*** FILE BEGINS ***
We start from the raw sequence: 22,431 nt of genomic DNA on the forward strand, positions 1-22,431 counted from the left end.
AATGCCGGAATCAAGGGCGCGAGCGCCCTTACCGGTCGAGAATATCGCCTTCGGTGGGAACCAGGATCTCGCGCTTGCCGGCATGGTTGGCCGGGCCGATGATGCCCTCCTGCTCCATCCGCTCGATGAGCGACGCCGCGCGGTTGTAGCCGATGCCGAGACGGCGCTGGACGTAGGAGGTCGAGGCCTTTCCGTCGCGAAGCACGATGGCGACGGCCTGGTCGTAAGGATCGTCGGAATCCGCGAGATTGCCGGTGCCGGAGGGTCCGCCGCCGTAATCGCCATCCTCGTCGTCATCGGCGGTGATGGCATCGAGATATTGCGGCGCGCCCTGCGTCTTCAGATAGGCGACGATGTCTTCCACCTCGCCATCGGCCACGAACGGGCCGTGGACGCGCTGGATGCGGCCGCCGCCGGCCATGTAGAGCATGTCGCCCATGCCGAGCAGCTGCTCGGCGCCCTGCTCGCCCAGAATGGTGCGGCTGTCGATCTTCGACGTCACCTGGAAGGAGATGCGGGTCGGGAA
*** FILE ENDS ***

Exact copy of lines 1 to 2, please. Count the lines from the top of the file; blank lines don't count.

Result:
We start from the raw sequence: 22,431 nt of genomic DNA on the forward strand, positions 1-22,431 counted from the left end.
AATGCCGGAATCAAGGGCGCGAGCGCCCTTACCGGTCGAGAATATCGCCTTCGGTGGGAACCAGGATCTCGCGCTTGCCGGCATGGTTGGCCGGGCCGATGATGCCCTCCTGCTCCATCCGCTCGATGAGCGACGCCGCGCGGTTGTAGCCGATGCCGAGACGGCGCTGGACGTAGGAGGTCGAGGCCTTTCCGTCGCGAAGCACGATGGCGACGGCCTGGTCGTAAGGATCGTCGGAATCCGCGAGATTGCCGGTGCCGGAGGGTCCGCCGCCGTAATCGCCATCCTCGTCGTCATCGGCGGTGATGGCATCGAGATATTGCGGCGCGCCCTGCGTCTTCAGATAGGCGACGATGTCTTCCACCTCGCCATCGGCCACGAACGGGCCGTGGACGCGCTGGATGCGGCCGCCGCCGGCCATGTAGAGCATGTCGCCCATGCCGAGCAGCTGCTCGGCGCCCTGCTCGCCCAGAATGGTGCGGCTGTCGATCTTCGACGTCACCTGGAAGGAGATGCGGGTCGGGAA